As allegations against disgraced Hollywood executive Harvey Weinstein pile up, more and more celebrities are coming forward to either confirm or deny their own preexisting knowledge about the situation.
On Wednesday, Seth MacFarlane explained the origins of a 2013 joke he made at Harvey Weinstein's expense during the announcement of Academy Award nominations.
MacFarlane cracked his joke immediately after he listed the nominees for supporting actress. "Congratulations," he said. "You five ladies no longer have to pretend to be attracted to Harvey Weinstein," which got a considerable response from the room.
A bevy of pop music stars, actors and other entertainers will pitch in for a disaster-relief concert telethon on Saturday that will be shown over an unprecedented simulcast by NBC and the two largest Spanish-language television networks, Telemundo and Univision.
“One Voice: Somos Live!" will be hosted by Jennifer Lopez, Marc Anthony and Alex Rodriguez, and will feature live performances from stages in Los Angeles and Miami by Anthony, Lopez, Stevie Wonder, Mary J. Blige, Daddy Yankee, Gwen Stefani, Maroon 5, Coldplay’s Chris Martin, Ricky Martin, Demi Lovato, DJ Khaled, Camila, Prince Royce, Alejandro Sanz and others.
Among other celebrities who will make appearances during the event are Christina Aguilera, the Chainsmokers, Selena Gomez, Ryan Seacrest, Debra Messing, Tyler Perry, Jada Pinkett Smith, Ciara, Sean “Diddy” Combs, Seth Green, Heidi Klum and Nas.
After Kathy Griffin was unceremoniously booted from the gig, Anderson Cooper's New Year's Eve companion will be his longtime pal, Andy Cohen, CNN announced Wednesday.
The CNN anchor will be joined by Bravo's "Watch What Happens Live" host for this year's installment of the cable network's "New Year’s Eve Live With Anderson Cooper and Andy Cohen."
Cohen replaces Griffin, who was terminated from the program in May after participating in a bloody photo shoot in which she held a fake severed head in the likeness of President Trump. She apologized, but the damage was done.
After four seasons, "Being Mary Jane" will end its run on BET in 2018.
The drama, which stars Gabrielle Union as a broadcast journalist navigating a hectic work and personal life, launched as a movie-length pilot in 2014. The finale will also be a two-hour TV film.
"Being Mary Jane has been a landmark series not only for BET, but for African American women around the world who saw themselves in Mary Jane, her family, friends and coworkers," Connie Orlando, BET Networks executive vice president and head of programming, said in a statement. "From the captivating storytelling, to the richly complex characters, to the powerful issues tackled on the series, we remain immensely proud. "We look forward to closing out Mary Jane’s journey with a series finale that is sure to blow fans away!”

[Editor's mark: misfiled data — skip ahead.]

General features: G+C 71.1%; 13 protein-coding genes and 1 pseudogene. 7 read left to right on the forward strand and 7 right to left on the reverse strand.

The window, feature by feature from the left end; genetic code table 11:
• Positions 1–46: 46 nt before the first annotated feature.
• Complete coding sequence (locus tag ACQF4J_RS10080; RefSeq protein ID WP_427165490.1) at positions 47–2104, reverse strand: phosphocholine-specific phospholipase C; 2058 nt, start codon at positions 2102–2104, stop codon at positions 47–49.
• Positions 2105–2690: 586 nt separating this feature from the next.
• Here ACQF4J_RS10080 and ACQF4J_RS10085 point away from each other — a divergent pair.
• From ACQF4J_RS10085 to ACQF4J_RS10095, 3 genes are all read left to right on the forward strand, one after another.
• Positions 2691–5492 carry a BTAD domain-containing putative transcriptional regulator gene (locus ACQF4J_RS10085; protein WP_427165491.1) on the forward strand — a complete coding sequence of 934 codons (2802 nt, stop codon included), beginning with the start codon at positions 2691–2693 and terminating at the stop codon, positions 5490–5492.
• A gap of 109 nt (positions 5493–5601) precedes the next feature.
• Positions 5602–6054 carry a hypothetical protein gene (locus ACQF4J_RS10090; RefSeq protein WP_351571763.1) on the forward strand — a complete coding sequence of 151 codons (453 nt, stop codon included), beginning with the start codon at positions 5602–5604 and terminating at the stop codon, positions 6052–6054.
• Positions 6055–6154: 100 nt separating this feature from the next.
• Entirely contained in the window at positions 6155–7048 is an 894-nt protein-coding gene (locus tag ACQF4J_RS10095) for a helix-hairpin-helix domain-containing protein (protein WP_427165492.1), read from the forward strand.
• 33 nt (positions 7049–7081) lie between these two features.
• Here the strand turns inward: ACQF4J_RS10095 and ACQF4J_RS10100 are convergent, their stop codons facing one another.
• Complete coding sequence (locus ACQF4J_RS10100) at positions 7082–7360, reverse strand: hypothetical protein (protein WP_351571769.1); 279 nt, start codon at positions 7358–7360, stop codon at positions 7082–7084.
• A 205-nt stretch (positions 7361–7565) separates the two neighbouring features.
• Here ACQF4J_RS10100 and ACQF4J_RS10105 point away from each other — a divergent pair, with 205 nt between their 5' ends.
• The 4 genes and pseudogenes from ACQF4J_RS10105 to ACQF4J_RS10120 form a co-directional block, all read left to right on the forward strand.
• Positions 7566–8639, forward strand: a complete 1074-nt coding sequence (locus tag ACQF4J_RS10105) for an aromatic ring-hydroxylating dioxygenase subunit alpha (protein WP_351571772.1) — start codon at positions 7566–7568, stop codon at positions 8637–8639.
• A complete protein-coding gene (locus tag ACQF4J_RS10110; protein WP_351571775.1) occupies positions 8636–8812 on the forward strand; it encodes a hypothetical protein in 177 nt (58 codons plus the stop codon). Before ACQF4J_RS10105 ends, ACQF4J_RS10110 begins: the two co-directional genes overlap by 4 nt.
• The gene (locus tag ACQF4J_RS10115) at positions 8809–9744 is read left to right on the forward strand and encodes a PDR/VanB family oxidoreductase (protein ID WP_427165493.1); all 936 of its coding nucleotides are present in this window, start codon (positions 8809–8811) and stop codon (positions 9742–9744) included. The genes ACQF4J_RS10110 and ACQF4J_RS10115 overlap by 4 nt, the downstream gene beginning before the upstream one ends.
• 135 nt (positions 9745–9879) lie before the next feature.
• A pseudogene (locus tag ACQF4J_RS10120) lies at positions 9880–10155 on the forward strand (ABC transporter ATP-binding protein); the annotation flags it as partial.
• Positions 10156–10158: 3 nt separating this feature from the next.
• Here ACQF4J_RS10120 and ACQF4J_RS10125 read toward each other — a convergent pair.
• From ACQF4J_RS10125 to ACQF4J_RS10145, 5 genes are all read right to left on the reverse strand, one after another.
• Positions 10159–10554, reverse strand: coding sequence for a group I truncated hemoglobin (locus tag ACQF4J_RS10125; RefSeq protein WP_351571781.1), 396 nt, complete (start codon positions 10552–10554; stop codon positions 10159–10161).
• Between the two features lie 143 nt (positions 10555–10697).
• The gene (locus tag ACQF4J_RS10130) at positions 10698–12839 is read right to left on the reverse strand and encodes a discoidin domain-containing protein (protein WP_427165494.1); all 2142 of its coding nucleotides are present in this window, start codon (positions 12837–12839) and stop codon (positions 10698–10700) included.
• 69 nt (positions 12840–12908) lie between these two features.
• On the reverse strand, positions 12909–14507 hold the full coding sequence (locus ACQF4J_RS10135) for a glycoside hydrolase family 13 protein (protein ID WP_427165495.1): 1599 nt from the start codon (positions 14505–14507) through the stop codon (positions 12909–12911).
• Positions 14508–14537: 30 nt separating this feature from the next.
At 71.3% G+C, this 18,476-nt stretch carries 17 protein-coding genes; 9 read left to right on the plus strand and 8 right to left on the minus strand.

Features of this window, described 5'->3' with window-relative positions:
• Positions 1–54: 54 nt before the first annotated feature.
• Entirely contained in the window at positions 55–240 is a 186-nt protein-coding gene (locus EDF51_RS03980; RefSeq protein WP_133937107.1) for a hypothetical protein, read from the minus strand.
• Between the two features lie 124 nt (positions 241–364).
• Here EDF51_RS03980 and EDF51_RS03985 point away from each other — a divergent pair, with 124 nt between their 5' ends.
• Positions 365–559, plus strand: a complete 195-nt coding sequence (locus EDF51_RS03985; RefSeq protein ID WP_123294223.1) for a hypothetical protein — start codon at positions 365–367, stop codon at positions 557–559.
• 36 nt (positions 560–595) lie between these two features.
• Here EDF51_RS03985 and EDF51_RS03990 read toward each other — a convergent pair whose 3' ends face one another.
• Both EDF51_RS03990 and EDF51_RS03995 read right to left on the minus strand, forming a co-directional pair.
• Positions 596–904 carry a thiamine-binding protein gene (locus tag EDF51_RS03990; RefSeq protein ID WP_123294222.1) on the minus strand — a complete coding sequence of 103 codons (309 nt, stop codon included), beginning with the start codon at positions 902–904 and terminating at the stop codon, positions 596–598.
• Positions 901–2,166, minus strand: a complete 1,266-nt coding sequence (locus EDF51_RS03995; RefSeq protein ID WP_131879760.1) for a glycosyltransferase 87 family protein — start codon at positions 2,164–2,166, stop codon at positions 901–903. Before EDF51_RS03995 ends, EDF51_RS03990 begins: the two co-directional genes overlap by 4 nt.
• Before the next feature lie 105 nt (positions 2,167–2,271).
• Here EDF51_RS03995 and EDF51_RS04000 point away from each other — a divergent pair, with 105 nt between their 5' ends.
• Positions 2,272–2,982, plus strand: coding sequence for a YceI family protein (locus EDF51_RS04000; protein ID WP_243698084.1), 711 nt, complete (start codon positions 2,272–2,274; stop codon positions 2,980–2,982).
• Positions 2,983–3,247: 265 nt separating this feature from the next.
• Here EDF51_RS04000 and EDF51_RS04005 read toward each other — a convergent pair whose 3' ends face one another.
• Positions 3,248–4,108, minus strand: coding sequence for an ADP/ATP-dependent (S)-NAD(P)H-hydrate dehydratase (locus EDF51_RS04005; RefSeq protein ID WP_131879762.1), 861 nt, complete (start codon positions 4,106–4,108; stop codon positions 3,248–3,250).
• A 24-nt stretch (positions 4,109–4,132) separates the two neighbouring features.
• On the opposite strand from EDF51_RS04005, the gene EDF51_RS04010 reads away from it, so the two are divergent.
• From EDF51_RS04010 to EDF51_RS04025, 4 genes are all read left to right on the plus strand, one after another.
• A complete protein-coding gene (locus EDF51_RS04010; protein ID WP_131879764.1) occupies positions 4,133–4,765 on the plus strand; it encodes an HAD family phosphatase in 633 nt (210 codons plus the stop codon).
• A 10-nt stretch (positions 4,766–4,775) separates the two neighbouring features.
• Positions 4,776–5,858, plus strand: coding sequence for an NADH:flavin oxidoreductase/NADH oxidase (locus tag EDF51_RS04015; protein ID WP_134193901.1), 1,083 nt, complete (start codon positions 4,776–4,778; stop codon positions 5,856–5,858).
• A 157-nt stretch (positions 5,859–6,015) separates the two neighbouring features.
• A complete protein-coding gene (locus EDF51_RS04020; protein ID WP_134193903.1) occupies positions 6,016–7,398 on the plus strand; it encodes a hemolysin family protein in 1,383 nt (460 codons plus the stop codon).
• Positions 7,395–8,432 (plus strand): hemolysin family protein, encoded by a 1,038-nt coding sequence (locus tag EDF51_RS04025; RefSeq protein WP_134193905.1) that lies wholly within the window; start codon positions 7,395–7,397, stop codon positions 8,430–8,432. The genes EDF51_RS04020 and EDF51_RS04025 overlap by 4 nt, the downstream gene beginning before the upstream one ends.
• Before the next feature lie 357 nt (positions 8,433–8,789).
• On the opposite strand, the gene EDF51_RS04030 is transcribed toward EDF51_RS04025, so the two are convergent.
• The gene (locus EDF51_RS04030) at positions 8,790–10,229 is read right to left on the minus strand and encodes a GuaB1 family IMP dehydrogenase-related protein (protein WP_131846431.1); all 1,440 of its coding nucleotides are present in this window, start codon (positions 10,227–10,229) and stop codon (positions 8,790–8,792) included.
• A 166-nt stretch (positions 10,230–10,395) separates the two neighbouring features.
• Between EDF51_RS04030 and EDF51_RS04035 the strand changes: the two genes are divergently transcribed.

The Academy of Motion Picture Arts and Sciences announced Wednesday that it will hold a meeting Saturday to discuss Harvey Weinstein's membership. The decision comes just days after bombshell reports were published alleging he has sexually assaulted a number of industry actresses.
The British Academy of Film and Television Arts announced Wednesday that Weinstein's membership in the organization had been suspended, effective immediately.
While suspending a member of the Academy of Motion Picture Arts and Sciences is a highly rare act, it did happen in 2004 when actor Carmine Caridi was booted for sharing film screeners with a pirate who made the pictures available online.
A day after condemning Harvey Weinstein's behavior, Ben Affleck said he was sorry Wednesday for groping actress and producer Hilarie Burton on camera in 2003 when she was a host on MTV’s “Total Request Live.”
“I acted inappropriately toward Ms. Burton and I sincerely apologize,” Affleck tweeted.
In a statement Tuesday, the actor-director said Weinstein's conduct made him “sick,” only to be called out on social media by actress Rose McGowan and others, including one Twitter user who brought up the 2003 incident involving Burton.
I acted inappropriately toward Ms. Burton and I sincerely apologize
The Hollywood Film Awards -- the show that has literally trademarked itself "the official launch of the awards season" -- has announced its first batch of honorees.
Singer turned actress Mary J. Blige, up-and-comer Timothée Chalamet and the cast of the Tonya Harding biopic "I, Tonya" will all receive prizes at the award show, which "Late Late Show" host James Corden will MC for the third year in a row.
The Hollywood Film Awards, which take place at the Beverly Hilton, in the same ballroom as the Golden Globes, will be held on Nov. 5. Not that you'll ever get to see them, unless you're one of the industry elite. After a brief stint on CBS, the award show has yet to find another broadcast partner, so the event will not be televised.
The British Academy of Film and Television Arts announced Wednesday that Harvey Weinstein's membership in the organization has been suspended, effective immediately.
In a statement released on the BAFTA website, the group declared that the extensive sexual harassment allegations levied against Weinstein were beyond the pale and the academy could not stand idly by.
"Whilst BAFTA has previously been a beneficiary of Mr. Weinstein’s support for its charitable work, it considers the reported alleged behavior completely unacceptable and incompatible with BAFTA’s values," the statement said. "This has led to Mr. Weinstein’s suspension, and it will be followed by a formal process as laid out in BAFTA’s constitution."